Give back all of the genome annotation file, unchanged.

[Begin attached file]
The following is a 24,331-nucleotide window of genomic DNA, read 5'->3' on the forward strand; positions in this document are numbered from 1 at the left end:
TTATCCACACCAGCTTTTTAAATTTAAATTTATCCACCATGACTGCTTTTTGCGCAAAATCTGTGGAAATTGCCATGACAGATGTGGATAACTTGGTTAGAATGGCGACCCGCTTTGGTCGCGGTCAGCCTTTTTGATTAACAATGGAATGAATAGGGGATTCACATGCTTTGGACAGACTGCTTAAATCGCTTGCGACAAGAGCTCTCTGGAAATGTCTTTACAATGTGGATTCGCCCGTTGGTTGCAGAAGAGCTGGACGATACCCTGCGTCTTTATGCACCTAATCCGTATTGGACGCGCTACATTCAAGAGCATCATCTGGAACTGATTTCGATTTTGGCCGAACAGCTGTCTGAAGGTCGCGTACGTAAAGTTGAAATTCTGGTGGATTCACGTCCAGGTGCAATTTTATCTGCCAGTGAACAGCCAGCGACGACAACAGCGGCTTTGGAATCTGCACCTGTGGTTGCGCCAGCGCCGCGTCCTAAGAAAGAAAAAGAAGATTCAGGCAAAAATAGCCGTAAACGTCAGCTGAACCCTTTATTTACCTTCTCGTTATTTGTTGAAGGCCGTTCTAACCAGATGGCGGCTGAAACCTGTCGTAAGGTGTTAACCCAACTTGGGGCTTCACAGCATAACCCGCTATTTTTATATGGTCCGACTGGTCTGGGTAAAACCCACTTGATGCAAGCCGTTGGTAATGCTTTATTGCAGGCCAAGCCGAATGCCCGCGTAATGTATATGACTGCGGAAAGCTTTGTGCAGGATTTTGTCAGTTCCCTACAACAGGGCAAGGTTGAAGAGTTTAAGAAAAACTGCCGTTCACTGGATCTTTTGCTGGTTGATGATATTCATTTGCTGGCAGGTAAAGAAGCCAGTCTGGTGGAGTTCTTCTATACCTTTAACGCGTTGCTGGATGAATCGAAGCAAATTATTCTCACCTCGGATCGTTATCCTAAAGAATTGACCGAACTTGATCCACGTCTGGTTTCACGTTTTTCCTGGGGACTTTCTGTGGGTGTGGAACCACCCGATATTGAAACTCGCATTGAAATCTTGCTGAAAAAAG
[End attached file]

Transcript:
The following is a 24,331-nucleotide window of genomic DNA, read 5'->3' on the forward strand; positions in this document are numbered from 1 at the left end:
TTATCCACACCAGCTTTTTAAATTTAAATTTATCCACCATGACTGCTTTTTGCGCAAAATCTGTGGAAATTGCCATGACAGATGTGGATAACTTGGTTAGAATGGCGACCCGCTTTGGTCGCGGTCAGCCTTTTTGATTAACAATGGAATGAATAGGGGATTCACATGCTTTGGACAGACTGCTTAAATCGCTTGCGACAAGAGCTCTCTGGAAATGTCTTTACAATGTGGATTCGCCCGTTGGTTGCAGAAGAGCTGGACGATACCCTGCGTCTTTATGCACCTAATCCGTATTGGACGCGCTACATTCAAGAGCATCATCTGGAACTGATTTCGATTTTGGCCGAACAGCTGTCTGAAGGTCGCGTACGTAAAGTTGAAATTCTGGTGGATTCACGTCCAGGTGCAATTTTATCTGCCAGTGAACAGCCAGCGACGACAACAGCGGCTTTGGAATCTGCACCTGTGGTTGCGCCAGCGCCGCGTCCTAAGAAAGAAAAAGAAGATTCAGGCAAAAATAGCCGTAAACGTCAGCTGAACCCTTTATTTACCTTCTCGTTATTTGTTGAAGGCCGTTCTAACCAGATGGCGGCTGAAACCTGTCGTAAGGTGTTAACCCAACTTGGGGCTTCACAGCATAACCCGCTATTTTTATATGGTCCGACTGGTCTGGGTAAAACCCACTTGATGCAAGCCGTTGGTAATGCTTTATTGCAGGCCAAGCCGAATGCCCGCGTAATGTATATGACTGCGGAAAGCTTTGTGCAGGATTTTGTCAGTTCCCTACAACAGGGCAAGGTTGAAGAGTTTAAGAAAAACTGCCGTTCACTGGATCTTTTGCTGGTTGATGATATTCATTTGCTGGCAGGTAAAGAAGCCAGTCTGGTGGAGTTCTTCTATACCTTTAACGCGTTGCTGGATGAATCGAAGCAAATTATTCTCACCTCGGATCGTTATCCTAAAGAATTGACCGAACTTGATCCACGTCTGGTTTCACGTTTTTCCTGGGGACTTTCTGTGGGTGTGGAACCACCCGATATTGAAACTCGCATTGAAATCTTGCTGAAAAAAG